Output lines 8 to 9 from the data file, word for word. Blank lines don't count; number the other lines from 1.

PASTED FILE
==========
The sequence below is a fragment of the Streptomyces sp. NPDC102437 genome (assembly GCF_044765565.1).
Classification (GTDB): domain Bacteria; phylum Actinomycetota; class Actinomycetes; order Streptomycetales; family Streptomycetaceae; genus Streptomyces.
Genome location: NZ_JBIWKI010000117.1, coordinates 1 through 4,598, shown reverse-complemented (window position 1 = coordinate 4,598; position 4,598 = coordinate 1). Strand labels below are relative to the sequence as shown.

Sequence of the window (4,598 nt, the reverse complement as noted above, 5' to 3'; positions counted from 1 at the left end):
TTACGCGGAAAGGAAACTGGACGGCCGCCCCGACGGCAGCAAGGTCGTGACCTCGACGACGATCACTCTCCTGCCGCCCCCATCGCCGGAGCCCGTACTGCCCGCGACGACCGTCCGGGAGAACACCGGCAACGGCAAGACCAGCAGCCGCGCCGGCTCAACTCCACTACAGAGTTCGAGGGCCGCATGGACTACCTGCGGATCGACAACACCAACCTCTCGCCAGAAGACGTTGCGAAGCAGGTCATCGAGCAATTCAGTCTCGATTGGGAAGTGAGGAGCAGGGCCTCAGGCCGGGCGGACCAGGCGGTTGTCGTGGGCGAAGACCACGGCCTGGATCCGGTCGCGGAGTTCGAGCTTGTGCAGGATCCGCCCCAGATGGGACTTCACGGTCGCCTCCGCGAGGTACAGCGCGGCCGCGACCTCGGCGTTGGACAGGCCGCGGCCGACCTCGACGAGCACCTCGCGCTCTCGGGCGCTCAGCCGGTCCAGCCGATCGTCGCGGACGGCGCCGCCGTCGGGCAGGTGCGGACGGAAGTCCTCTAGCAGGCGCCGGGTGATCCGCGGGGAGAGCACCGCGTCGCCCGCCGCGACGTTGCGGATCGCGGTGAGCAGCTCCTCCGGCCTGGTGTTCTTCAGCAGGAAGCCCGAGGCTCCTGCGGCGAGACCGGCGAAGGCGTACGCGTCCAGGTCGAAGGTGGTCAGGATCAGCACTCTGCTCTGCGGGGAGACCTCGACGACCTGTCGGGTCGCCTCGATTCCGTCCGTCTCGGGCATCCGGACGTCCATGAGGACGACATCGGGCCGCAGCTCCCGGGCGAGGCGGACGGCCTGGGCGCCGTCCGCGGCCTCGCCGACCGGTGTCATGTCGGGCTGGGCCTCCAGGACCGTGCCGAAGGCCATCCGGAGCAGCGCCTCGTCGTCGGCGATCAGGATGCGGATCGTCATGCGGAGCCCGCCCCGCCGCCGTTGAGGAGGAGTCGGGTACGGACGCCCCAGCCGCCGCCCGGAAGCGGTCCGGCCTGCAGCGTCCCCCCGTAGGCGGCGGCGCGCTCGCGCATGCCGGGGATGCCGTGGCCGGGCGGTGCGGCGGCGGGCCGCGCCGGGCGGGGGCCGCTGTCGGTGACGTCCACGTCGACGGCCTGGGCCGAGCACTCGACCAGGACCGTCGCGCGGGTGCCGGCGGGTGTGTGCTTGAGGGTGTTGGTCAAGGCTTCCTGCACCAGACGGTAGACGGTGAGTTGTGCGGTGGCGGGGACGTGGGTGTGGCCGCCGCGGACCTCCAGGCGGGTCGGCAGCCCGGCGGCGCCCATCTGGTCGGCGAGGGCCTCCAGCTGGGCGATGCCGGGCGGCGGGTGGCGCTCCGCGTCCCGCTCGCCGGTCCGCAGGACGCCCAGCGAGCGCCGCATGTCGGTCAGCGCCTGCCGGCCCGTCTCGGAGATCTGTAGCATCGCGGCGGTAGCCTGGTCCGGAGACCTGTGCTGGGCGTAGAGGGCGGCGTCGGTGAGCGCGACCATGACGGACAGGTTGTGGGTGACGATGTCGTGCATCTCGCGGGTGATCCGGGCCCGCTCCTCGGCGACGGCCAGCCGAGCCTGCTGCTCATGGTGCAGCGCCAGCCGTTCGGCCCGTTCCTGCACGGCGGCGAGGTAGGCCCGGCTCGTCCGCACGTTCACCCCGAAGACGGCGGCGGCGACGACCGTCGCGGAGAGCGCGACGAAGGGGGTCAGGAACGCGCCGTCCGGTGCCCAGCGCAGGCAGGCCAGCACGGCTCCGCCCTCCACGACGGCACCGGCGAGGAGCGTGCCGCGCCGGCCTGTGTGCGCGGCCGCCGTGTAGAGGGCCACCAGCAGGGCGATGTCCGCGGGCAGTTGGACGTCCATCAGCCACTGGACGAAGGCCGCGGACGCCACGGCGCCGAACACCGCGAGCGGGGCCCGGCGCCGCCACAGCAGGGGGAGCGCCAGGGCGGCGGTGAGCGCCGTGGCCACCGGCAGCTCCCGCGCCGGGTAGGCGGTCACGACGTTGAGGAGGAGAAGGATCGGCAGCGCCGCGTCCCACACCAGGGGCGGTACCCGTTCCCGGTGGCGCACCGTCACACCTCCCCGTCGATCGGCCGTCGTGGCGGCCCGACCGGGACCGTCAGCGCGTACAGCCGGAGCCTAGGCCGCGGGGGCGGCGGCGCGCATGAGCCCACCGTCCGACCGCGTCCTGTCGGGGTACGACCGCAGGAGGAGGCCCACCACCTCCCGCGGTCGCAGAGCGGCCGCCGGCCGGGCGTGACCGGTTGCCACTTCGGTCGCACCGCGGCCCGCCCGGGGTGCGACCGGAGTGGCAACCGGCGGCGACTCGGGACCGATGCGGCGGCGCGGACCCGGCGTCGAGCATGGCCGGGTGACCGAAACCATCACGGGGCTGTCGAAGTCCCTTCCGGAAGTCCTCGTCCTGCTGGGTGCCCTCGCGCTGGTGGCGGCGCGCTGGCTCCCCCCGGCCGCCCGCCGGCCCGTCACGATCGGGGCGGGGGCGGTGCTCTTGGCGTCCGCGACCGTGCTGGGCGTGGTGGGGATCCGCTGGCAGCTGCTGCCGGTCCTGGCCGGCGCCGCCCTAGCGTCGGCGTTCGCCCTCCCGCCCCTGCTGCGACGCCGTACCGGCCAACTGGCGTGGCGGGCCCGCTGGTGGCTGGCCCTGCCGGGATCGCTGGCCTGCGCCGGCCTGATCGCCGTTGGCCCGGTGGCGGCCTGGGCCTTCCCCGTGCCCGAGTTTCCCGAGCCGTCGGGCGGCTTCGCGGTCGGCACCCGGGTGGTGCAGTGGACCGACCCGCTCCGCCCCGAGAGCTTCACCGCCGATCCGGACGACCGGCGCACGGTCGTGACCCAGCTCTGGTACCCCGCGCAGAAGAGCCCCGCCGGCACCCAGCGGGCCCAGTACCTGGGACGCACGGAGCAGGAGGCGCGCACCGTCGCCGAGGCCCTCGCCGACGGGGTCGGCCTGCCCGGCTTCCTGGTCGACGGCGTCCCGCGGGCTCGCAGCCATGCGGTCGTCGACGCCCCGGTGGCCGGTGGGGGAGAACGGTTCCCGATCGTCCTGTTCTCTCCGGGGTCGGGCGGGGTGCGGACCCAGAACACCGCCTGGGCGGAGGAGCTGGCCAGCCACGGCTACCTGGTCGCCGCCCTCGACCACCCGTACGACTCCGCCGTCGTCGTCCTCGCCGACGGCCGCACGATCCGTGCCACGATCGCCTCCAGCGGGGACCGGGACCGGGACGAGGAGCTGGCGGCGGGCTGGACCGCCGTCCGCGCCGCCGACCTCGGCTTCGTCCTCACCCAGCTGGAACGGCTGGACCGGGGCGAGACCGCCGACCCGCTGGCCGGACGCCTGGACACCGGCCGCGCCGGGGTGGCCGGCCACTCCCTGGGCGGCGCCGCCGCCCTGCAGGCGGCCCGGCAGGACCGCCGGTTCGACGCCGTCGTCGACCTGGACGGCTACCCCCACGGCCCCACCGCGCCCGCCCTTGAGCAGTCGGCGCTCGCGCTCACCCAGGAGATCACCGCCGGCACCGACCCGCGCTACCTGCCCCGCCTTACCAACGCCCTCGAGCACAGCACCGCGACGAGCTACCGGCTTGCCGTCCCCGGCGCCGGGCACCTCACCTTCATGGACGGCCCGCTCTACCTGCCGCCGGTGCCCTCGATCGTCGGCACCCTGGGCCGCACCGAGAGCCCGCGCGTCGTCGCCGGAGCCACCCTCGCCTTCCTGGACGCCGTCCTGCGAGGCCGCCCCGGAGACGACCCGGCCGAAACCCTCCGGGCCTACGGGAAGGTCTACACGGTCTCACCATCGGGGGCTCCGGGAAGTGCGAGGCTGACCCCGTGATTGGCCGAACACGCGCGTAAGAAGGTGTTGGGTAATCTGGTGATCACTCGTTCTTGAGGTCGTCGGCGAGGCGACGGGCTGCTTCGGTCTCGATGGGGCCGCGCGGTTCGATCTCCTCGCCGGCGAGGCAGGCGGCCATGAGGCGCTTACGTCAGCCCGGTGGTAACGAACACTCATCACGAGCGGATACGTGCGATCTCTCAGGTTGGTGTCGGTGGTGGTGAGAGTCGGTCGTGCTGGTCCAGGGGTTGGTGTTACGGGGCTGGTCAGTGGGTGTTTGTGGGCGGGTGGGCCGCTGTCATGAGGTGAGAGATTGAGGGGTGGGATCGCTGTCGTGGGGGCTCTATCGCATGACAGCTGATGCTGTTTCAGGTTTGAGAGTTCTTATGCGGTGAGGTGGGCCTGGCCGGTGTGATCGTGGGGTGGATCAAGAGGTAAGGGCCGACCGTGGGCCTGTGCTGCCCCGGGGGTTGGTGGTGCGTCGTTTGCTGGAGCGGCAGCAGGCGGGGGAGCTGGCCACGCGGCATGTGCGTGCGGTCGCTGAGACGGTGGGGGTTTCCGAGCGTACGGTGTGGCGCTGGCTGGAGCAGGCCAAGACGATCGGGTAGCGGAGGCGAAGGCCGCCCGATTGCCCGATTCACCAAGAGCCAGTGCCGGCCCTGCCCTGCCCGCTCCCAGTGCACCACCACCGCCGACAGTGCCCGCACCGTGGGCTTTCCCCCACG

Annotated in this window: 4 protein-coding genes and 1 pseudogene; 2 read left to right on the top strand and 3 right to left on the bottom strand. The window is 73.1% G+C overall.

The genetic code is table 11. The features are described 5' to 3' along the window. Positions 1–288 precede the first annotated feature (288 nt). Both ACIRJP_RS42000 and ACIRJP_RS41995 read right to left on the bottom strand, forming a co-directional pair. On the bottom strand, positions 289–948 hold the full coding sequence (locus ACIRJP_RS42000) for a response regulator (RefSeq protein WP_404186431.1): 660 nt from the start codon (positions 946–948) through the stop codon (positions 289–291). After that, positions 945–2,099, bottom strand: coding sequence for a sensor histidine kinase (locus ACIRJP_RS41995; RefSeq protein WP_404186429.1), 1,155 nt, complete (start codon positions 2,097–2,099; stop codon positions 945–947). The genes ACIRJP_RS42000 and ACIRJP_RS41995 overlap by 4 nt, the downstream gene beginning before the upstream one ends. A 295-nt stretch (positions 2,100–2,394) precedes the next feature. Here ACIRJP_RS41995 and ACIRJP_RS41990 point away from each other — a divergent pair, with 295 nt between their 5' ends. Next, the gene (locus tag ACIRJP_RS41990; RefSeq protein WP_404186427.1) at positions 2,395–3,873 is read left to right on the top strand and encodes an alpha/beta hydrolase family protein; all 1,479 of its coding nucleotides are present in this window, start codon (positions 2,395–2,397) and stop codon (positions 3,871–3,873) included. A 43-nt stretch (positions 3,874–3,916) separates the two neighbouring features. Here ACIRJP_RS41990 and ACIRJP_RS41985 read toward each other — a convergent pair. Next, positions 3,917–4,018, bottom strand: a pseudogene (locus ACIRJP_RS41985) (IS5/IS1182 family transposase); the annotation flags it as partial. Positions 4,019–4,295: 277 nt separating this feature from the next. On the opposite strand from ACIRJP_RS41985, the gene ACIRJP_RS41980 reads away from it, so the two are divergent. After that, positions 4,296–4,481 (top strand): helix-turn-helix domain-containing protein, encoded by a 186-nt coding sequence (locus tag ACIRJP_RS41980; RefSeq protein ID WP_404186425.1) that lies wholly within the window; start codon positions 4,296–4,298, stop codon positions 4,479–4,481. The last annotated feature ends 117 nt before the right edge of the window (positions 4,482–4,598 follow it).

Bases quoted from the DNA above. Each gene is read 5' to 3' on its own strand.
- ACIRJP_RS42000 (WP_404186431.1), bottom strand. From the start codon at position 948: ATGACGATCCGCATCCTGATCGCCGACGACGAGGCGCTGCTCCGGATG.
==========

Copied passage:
Bases quoted from the DNA above. Each gene is read 5' to 3' on its own strand.
- ACIRJP_RS42000 (WP_404186431.1), bottom strand. From the start codon at position 948: ATGACGATCCGCATCCTGATCGCCGACGACGAGGCGCTGCTCCGGATG.